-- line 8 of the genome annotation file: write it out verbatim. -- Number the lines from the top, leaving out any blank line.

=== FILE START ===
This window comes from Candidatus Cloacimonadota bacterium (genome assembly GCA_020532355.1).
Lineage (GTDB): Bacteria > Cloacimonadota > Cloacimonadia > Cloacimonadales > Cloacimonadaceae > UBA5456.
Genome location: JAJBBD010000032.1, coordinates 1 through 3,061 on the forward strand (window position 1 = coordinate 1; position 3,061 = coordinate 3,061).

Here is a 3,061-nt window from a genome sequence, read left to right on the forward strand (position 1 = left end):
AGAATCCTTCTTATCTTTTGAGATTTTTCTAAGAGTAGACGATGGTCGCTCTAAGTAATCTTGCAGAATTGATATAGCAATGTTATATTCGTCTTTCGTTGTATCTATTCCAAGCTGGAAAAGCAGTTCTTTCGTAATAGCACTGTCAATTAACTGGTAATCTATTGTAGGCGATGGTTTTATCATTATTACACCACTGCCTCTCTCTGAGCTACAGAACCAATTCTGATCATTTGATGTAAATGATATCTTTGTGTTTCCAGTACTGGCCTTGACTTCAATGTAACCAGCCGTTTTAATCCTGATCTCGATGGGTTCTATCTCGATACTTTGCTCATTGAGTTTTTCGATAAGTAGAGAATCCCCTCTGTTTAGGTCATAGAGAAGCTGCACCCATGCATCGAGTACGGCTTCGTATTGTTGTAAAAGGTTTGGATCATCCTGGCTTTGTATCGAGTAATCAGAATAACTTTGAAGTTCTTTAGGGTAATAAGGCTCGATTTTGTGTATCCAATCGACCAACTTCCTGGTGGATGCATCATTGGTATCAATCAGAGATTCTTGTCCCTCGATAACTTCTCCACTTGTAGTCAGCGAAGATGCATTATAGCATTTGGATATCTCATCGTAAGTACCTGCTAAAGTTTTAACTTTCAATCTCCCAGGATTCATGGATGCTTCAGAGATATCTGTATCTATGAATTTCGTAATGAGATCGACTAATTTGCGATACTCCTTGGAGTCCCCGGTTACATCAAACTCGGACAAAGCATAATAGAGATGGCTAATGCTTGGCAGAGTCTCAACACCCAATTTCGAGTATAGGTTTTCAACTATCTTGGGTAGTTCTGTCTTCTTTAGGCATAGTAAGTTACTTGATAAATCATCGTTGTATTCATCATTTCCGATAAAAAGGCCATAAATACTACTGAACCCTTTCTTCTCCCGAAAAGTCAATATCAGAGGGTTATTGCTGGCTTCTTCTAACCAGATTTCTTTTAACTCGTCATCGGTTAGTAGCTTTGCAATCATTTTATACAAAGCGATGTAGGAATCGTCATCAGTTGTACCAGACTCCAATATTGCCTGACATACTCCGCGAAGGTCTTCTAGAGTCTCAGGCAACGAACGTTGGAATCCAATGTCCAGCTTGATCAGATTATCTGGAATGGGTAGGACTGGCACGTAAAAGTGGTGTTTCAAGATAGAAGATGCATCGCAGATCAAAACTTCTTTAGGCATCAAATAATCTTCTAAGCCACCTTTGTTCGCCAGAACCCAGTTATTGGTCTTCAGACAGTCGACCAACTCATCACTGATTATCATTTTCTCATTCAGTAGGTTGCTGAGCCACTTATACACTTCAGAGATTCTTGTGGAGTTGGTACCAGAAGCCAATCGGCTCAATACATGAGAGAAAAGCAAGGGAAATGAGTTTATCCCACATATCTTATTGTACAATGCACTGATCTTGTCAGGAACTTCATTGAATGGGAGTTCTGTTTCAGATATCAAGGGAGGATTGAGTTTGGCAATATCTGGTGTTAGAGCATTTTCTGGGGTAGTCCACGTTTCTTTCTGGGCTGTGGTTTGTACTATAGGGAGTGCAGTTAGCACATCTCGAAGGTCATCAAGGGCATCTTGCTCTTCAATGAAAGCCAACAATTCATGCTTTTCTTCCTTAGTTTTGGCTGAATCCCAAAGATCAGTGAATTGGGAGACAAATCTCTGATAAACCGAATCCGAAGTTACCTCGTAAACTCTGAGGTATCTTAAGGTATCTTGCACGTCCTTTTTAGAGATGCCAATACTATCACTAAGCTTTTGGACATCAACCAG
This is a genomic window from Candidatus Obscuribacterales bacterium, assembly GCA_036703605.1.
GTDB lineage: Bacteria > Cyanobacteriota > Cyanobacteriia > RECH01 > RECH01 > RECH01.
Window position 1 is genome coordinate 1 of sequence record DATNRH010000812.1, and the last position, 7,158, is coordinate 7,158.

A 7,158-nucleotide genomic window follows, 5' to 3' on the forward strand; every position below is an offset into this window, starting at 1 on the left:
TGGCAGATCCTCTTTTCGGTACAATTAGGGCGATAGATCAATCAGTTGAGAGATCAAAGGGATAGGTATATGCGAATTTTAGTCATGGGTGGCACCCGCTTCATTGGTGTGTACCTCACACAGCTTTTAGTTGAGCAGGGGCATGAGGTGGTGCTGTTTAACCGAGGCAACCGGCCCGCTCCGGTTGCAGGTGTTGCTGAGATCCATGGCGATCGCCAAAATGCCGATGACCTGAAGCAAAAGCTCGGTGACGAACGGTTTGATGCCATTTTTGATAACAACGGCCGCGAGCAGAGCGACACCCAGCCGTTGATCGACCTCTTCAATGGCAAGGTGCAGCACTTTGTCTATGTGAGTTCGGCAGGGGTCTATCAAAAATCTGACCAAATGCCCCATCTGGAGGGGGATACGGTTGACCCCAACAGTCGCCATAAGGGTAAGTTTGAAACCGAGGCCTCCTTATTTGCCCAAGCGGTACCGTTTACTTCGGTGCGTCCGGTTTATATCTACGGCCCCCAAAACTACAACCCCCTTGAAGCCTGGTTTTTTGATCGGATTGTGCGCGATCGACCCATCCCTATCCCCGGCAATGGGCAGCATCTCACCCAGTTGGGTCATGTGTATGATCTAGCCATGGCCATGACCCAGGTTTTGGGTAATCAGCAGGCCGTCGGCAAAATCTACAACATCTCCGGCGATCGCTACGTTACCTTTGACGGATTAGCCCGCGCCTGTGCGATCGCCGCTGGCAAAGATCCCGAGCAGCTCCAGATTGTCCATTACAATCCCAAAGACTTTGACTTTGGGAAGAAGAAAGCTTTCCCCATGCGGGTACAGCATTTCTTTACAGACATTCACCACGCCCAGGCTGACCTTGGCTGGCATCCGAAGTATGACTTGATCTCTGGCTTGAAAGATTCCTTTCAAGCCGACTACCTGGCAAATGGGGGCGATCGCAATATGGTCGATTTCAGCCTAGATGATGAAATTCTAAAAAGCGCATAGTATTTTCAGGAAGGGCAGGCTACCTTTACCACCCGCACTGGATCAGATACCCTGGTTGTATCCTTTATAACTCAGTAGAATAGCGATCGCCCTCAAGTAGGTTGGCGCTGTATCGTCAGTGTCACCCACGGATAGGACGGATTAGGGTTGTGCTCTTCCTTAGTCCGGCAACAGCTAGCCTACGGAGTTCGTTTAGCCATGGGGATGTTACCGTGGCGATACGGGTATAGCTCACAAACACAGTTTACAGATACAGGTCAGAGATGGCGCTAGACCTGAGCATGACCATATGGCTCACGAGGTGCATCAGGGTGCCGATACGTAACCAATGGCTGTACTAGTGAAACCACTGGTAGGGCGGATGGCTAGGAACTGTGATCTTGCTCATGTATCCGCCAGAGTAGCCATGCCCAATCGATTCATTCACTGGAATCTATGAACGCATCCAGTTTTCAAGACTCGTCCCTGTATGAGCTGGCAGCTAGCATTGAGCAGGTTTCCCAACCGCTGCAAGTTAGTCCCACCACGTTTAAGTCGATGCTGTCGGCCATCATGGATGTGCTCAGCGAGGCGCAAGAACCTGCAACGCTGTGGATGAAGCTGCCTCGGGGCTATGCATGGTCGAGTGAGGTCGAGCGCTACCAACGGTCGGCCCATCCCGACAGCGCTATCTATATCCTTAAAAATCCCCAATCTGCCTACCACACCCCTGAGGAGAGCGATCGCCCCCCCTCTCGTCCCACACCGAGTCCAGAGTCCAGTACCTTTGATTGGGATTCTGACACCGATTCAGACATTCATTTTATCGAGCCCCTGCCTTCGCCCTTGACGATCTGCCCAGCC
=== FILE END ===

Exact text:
Window position 1 is genome coordinate 1 of sequence record DATNRH010000812.1, and the last position, 7,158, is coordinate 7,158.